Since the Second Vatican Council, the church’s workforce has undergone a transformation. Catholics have transitioned from local churches staffed predominantly by clergy and religious, to those staffed with a majority of laity, usually women. While attempts have been made to address the changed landscape, lay ministers still fall into what I consider not only a wage gap, but a lifetime resource gap.
While lay ministers experience a resource gap across their career, the fissure begins with the wage gap. Lay ministers earn the least among the church workforce, averaging $32,547 a year. The majority of these are women. Male clergy average $42,896 of taxable income after salary and clerical privileges, such as food and auto allowances, are included.
Interesting to note, a National Federation of Priest Councils survey shows that there are 38 dioceses responding to their study that support at least one Vatican-sanctioned married priest. These priests receive an average salary of $46,371, not including clerical privileges that may include housing or other benefits.
When you compare the wages of lay ministers, 79 percent of whom are married, to the wages of married priests, you begin to see more clearly that this is not only a gender wage gap, but also a clerical-lay divide. The average married lay minister earns 70 cents on the dollar compared to the average married clergy.
If one compares only lay ministers who attended higher education with their married clergy counterparts, it helps to lessen the gap but does not close it.
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Some may believe that priests are like parish executives who should receive more pay, but it is helpful to remember that the church only permits them to be male. With canon law barring women from ordination, canon law is also barring women from economic equality.
But the divide between lay ministers and clergy goes beyond this gender wage gap.
Clerical privilege has created the equivalent of a government safety net for priests while lay ministers walk the economic tightrope, minus the net. This clerical-lay divide leads to a lifetime resources gap.
For example, the majority of priests do not pay for their seminary education, whereas many lay ministers must pay for their own.
If there are staff changes or budget cuts, a priest will usually be reassigned to another job, if he is cut at all. A lay minister, however, will begin the search for a new job and will likely discover that many dioceses do not pay into unemployment insurance that helps cover lost salary between jobs.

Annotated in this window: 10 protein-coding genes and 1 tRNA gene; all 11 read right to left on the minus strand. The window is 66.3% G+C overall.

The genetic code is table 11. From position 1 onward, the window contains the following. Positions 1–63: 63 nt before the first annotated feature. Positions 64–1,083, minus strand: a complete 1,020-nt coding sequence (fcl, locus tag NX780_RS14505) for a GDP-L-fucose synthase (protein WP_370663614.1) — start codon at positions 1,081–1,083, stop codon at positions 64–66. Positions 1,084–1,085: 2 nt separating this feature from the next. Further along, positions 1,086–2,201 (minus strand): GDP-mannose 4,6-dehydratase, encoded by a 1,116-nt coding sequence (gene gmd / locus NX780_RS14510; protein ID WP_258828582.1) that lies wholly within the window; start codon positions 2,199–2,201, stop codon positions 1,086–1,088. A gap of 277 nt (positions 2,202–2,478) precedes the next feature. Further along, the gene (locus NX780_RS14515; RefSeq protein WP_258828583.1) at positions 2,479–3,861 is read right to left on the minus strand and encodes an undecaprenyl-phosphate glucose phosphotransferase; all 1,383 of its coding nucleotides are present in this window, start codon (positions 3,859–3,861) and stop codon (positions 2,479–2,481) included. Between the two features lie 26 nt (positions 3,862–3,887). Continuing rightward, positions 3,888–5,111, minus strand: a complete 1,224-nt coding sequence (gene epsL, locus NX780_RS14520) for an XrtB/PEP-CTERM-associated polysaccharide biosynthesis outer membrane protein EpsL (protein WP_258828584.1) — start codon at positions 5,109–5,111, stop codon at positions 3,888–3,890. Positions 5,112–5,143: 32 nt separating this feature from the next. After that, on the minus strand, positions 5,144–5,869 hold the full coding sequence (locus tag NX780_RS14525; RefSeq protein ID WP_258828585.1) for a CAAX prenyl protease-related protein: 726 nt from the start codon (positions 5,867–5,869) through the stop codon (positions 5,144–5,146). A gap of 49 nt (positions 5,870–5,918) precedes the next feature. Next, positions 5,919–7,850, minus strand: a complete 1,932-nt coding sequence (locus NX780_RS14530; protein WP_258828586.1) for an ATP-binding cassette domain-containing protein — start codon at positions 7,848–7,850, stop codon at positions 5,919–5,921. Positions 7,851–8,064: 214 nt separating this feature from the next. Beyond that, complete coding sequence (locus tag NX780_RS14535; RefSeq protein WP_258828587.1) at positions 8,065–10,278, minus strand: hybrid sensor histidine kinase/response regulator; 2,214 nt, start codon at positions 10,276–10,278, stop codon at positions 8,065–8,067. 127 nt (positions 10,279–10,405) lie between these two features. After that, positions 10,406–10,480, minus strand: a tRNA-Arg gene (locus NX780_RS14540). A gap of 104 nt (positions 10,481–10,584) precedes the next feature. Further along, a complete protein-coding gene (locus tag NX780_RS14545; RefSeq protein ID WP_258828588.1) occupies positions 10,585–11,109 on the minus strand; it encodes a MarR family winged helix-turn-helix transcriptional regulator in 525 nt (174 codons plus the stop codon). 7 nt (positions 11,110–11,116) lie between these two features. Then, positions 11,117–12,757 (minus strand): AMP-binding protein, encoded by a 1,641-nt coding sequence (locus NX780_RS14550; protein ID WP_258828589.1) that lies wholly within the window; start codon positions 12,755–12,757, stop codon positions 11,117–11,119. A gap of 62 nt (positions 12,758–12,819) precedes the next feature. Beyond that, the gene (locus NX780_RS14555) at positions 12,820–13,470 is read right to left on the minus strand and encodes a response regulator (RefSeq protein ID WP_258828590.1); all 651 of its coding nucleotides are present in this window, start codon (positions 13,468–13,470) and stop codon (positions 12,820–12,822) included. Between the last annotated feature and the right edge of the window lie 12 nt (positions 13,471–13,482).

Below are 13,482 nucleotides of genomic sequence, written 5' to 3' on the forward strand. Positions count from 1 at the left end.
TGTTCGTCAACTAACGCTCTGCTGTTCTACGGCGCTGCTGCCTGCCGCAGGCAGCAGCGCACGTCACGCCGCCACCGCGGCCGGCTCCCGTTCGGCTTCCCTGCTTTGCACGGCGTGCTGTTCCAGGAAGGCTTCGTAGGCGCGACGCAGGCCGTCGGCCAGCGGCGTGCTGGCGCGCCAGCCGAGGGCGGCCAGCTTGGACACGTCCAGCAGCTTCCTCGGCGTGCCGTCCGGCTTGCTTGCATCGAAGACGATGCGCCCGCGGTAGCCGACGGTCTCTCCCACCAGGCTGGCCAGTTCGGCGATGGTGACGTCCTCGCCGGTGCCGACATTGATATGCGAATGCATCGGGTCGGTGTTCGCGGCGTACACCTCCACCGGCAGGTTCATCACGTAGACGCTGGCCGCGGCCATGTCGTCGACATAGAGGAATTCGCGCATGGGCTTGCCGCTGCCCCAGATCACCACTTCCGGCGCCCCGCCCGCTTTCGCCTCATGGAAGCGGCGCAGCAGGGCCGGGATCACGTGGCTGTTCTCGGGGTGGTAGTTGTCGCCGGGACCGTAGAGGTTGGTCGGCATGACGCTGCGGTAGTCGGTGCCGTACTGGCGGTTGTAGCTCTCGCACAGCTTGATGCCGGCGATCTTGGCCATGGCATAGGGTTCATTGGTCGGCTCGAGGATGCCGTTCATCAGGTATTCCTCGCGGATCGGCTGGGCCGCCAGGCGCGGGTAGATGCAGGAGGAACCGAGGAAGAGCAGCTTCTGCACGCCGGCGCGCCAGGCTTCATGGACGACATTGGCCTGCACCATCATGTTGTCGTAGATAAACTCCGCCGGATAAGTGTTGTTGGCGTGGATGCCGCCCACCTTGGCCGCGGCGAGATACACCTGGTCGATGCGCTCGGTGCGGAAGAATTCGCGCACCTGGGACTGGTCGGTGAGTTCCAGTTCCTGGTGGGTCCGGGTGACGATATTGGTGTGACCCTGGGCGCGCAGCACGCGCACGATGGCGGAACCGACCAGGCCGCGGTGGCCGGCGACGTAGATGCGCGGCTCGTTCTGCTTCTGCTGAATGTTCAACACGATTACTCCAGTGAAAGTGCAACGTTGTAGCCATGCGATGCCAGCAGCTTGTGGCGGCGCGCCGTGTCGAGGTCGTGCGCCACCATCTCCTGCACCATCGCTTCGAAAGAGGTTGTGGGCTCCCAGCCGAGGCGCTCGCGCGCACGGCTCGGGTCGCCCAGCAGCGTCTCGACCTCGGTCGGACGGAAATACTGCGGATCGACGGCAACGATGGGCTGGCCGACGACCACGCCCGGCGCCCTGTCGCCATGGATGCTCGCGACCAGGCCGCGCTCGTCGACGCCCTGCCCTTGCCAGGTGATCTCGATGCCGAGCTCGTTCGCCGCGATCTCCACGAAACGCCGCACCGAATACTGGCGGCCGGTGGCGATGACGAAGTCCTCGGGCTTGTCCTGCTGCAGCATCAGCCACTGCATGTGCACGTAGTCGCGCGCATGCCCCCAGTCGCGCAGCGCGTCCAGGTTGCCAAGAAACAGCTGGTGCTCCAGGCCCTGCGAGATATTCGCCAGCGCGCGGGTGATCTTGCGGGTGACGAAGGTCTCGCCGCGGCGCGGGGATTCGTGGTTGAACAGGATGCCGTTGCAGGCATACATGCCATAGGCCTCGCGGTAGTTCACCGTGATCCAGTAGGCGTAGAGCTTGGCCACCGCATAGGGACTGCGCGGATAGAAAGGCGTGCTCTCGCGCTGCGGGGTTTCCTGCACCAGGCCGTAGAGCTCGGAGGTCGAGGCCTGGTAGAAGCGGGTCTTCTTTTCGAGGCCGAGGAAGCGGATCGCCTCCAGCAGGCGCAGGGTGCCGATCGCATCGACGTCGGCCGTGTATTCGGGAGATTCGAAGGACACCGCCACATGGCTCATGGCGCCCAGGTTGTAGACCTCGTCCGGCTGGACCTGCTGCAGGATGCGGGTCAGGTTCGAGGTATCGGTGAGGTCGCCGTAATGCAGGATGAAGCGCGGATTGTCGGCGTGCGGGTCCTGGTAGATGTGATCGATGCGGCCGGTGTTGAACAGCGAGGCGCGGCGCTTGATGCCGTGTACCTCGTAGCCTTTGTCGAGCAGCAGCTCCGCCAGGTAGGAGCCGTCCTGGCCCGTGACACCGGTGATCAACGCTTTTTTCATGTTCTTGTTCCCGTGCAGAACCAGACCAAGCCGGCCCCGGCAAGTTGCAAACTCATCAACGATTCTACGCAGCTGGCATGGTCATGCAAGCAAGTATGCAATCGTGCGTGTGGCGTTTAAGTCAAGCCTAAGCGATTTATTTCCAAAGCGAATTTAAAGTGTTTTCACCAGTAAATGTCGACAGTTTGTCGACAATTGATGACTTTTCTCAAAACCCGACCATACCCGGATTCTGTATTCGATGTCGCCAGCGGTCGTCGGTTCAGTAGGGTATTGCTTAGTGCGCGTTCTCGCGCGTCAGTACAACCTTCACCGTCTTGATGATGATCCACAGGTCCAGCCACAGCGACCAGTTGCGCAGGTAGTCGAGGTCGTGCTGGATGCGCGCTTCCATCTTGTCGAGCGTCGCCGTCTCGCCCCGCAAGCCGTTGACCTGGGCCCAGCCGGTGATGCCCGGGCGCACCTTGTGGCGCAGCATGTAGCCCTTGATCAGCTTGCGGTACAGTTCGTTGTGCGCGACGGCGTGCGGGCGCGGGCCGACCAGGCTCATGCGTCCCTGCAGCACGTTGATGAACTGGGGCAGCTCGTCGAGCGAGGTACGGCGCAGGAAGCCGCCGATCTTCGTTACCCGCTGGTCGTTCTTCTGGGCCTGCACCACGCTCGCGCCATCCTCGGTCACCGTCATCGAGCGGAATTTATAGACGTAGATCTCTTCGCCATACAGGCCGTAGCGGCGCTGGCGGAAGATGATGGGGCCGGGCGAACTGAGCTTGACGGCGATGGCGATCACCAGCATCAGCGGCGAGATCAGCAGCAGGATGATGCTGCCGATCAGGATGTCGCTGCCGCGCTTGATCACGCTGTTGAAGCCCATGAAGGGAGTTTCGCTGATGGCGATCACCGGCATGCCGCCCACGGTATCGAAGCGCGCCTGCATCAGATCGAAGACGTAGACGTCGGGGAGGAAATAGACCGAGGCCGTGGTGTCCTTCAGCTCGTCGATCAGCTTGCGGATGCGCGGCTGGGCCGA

If a priest needs extended time off, he will likely receive it. In the latest study, 15 percent of responding dioceses report that priests have taken a sabbatical in the last seven to 10 years. Of these, the most common length of time is between three and six months. I have yet to find a diocese that offers its lay ministers options for sabbaticals.
If priests don’t have enough to meet their retirement needs, dioceses often sponsor special parish collections to make up the difference. There are no special collections on behalf of retired lay ministers.
I do not believe we should take away these resources for clergy. In fact, I am sure many clergy deserve far more. I do believe, however, that church leaders could offer greater economic stability to our equally hard-working lay ministers, the majority of whom are women with families.
There have been many well-intentioned parish and diocesan leaders who have taken great strides to lessen the lifetime resources gap, offering everything from tuition support to salary increases. But until the gap is addressed systemically, there will be no real justice for the majority of today’s church workers.
While some church officials have a strong history of supporting fair labor practices, they rarely turn their gaze to their own laborers. In April of this year, Pope Francis added his support for workplace equity: “Why is it expected that women must earn less than men? No! They have the same rights. The disparity is a pure scandal.”
I couldn’t agree more. I only hope Pope Francis and his fellow church officials come to recognize that the scandal – both the wage gap and the larger resource gap – is not only about gender inequality, but it’s also about the clerical-lay divide that rests in their own backyard.
[Nicole Sotelo is the author of Women Healing from Abuse: Meditations for Finding Peace, published by Paulist Press, and coordinates WomenHealing.com. She is a graduate of Harvard Divinity School.]
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